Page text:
comments_image Comments

Yemen army jet crashes in Sanaa, pilot killed

Security forces inspect the scene where a Yemeni military jet crashed in the capital Sanaa on May 13, 2013
Security forces inspect the scene where a Russian-made Yemeni military jet crashed into a residential district of the capital Sanaa on May 13, 2013, killing the pilot, officials said. Witnesses said it exploded in mid-air before crashing.

A Russian-made Yemeni military jet ploughed into a residential district of the capital Sanaa on Monday killing the pilot, officials said, and witnesses said it exploded in mid-air before crashing.

The Sukhoi crashed into "Al-Asbahi residential district in southern Sanaa," a military official told AFP.

Witnesses said the plane exploded in the air before crashing and debris from the aircraft scattered across the area, causing light damage to buildings and shattering windows.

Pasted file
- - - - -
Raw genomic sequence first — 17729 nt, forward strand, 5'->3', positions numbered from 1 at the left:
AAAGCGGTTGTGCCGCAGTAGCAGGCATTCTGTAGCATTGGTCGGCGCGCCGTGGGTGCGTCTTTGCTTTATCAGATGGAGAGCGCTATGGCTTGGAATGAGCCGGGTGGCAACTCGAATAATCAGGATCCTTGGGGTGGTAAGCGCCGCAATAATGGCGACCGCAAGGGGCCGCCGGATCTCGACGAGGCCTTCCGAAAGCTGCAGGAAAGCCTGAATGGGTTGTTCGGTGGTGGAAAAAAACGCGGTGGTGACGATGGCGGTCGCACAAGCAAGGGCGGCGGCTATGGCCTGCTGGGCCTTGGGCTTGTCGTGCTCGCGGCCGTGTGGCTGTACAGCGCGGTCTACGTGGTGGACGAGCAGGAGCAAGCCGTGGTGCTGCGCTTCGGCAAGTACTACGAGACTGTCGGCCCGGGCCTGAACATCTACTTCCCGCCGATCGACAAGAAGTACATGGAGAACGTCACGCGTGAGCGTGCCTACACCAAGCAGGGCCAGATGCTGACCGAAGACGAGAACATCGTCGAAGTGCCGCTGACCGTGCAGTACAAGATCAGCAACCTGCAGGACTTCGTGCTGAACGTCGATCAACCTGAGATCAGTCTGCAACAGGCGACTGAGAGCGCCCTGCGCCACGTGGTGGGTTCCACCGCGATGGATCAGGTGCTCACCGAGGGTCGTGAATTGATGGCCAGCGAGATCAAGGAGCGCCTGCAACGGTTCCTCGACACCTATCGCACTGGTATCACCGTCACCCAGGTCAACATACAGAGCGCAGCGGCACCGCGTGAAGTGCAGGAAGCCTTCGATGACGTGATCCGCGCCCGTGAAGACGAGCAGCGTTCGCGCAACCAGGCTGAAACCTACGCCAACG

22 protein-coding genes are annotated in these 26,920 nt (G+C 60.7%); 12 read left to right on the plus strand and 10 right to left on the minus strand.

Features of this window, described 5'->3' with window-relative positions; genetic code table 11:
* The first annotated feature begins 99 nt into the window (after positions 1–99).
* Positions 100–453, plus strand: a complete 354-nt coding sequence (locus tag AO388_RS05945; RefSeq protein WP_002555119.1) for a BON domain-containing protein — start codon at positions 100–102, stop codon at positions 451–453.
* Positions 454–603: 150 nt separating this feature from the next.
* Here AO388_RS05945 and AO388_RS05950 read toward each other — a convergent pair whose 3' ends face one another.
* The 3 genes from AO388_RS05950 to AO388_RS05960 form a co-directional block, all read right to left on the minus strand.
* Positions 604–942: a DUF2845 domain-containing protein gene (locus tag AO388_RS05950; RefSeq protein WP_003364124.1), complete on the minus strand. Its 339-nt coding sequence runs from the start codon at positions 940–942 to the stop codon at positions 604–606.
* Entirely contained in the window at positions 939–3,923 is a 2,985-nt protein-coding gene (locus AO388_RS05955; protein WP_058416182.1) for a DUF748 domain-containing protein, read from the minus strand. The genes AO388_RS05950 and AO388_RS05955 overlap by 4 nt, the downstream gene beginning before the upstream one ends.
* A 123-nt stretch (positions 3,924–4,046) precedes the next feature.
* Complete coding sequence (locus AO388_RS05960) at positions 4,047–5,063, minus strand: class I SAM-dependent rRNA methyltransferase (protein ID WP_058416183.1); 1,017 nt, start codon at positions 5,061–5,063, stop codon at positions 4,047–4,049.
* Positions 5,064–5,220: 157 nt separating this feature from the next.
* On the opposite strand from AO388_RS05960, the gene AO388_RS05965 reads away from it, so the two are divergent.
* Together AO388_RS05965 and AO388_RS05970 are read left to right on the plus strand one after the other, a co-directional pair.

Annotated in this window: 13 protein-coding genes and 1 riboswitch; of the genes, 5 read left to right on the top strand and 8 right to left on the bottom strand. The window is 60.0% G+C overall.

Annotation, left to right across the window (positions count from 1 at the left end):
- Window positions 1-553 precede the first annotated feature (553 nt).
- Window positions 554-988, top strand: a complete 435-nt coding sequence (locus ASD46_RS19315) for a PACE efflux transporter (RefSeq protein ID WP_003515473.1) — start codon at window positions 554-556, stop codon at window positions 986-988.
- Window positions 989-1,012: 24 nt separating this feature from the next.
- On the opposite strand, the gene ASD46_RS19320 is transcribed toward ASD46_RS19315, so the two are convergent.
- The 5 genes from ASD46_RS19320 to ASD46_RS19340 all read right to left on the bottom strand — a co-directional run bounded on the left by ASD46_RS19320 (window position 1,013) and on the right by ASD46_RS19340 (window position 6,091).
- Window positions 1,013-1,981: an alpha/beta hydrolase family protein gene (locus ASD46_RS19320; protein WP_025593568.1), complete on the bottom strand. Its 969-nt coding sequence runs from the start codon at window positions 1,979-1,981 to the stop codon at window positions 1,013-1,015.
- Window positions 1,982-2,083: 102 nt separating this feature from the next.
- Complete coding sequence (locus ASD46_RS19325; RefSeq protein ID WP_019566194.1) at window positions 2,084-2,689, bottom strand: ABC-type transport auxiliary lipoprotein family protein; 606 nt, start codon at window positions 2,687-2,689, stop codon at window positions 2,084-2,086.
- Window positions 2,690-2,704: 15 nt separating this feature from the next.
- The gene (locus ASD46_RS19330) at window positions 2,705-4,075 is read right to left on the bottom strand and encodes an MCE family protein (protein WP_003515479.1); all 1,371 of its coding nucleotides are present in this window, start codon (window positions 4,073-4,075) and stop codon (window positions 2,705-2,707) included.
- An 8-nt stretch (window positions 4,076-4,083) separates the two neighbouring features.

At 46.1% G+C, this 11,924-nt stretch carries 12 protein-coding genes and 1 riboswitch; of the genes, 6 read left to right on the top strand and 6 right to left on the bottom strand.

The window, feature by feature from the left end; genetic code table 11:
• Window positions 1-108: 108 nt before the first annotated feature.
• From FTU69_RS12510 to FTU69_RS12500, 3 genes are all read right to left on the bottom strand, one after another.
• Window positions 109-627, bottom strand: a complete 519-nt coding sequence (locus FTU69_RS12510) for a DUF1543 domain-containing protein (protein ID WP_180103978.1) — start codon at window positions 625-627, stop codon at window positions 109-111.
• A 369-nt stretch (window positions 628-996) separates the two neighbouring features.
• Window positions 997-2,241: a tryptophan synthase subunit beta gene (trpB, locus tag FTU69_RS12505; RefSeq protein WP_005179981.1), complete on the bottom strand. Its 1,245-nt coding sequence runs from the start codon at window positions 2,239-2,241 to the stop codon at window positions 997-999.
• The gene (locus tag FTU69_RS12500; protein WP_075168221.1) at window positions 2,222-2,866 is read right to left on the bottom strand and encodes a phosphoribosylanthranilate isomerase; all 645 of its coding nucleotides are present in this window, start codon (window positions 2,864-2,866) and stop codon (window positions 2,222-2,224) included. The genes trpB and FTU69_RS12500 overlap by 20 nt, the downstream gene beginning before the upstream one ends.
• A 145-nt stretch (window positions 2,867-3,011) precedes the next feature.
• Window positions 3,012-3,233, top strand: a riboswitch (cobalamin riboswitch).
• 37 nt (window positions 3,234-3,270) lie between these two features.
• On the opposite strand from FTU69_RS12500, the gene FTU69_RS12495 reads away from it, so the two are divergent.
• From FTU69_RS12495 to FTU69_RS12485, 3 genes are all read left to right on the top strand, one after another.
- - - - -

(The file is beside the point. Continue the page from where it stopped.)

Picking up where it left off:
The defence ministry said on its website 26sep.net that the Sukhoi SU-22 attack aircraft was returning from a "usual training mission in (the eastern) Marib and Khawlan regions."

An air force source confirmed to 26sep.net that only "the pilot, Captain Hani al-Aghbari, was killed in the accident" as the plane fell into a sparsely populated area.

The defence ministry set up a committee to probe the incident, said 26sep.net.

The accident is the second of its kind in the capital this year after 12 people died in February when another military aircraft ploughed into a building in a residential area.

That plane had also been identified as a Sukhoi SU-22 that had been on a training mission.

An air base is located near the Sanaa international airport, just 15 kilometres (nine miles) north of the capital.

Such air accidents are common in the impoverished Arabian Peninsula country.

In November, a Yemeni air force Antonov M26 crashed during a training mission in a northern district of Sanaa, killing all 10 on board.

A fighter jet crashed on takeoff on a routine training mission in the south in October, killing the pilot and injuring another crew member, after what the defence ministry described as a "technical failure."

And in October 2011, four people were killed when an Antonov crashed on landing at Al-Anad air base in southern Yemen.

Share